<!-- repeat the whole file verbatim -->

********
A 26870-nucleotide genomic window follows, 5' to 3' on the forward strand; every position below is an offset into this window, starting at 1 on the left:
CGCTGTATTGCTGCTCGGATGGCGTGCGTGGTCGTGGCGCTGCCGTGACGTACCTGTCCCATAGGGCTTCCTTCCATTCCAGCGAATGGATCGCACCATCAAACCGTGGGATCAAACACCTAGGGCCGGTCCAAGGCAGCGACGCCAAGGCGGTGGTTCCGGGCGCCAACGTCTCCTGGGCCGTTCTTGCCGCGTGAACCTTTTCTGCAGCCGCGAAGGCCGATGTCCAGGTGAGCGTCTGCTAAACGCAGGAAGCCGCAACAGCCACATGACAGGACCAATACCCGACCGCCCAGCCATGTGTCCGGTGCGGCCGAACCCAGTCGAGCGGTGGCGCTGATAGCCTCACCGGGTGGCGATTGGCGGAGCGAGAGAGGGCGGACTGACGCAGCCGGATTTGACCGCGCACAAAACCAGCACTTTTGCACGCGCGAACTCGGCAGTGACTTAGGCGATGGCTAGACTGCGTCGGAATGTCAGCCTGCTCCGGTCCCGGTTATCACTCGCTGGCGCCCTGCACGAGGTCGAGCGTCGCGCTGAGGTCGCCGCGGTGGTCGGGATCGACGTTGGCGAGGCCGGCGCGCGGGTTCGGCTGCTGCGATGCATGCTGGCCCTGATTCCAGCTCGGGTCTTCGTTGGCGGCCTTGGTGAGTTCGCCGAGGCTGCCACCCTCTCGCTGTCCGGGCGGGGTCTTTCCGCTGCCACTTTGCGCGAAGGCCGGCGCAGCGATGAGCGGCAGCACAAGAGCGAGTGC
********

A 26870-nucleotide genomic window follows, 5' to 3' on the forward strand; every position below is an offset into this window, starting at 1 on the left:
CGCTGTATTGCTGCTCGGATGGCGTGCGTGGTCGTGGCGCTGCCGTGACGTACCTGTCCCATAGGGCTTCCTTCCATTCCAGCGAATGGATCGCACCATCAAACCGTGGGATCAAACACCTAGGGCCGGTCCAAGGCAGCGACGCCAAGGCGGTGGTTCCGGGCGCCAACGTCTCCTGGGCCGTTCTTGCCGCGTGAACCTTTTCTGCAGCCGCGAAGGCCGATGTCCAGGTGAGCGTCTGCTAAACGCAGGAAGCCGCAACAGCCACATGACAGGACCAATACCCGACCGCCCAGCCATGTGTCCGGTGCGGCCGAACCCAGTCGAGCGGTGGCGCTGATAGCCTCACCGGGTGGCGATTGGCGGAGCGAGAGAGGGCGGACTGACGCAGCCGGATTTGACCGCGCACAAAACCAGCACTTTTGCACGCGCGAACTCGGCAGTGACTTAGGCGATGGCTAGACTGCGTCGGAATGTCAGCCTGCTCCGGTCCCGGTTATCACTCGCTGGCGCCCTGCACGAGGTCGAGCGTCGCGCTGAGGTCGCCGCGGTGGTCGGGATCGACGTTGGCGAGGCCGGCGCGCGGGTTCGGCTGCTGCGATGCATGCTGGCCCTGATTCCAGCTCGGGTCTTCGTTGGCGGCCTTGGTGAGTTCGCCGAGGCTGCCACCCTCTCGCTGTCCGGGCGGGGTCTTTCCGCTGCCACTTTGCGCGAAGGCCGGCGCAGCGATGAGCGGCAGCACAAGAGCGAGTGC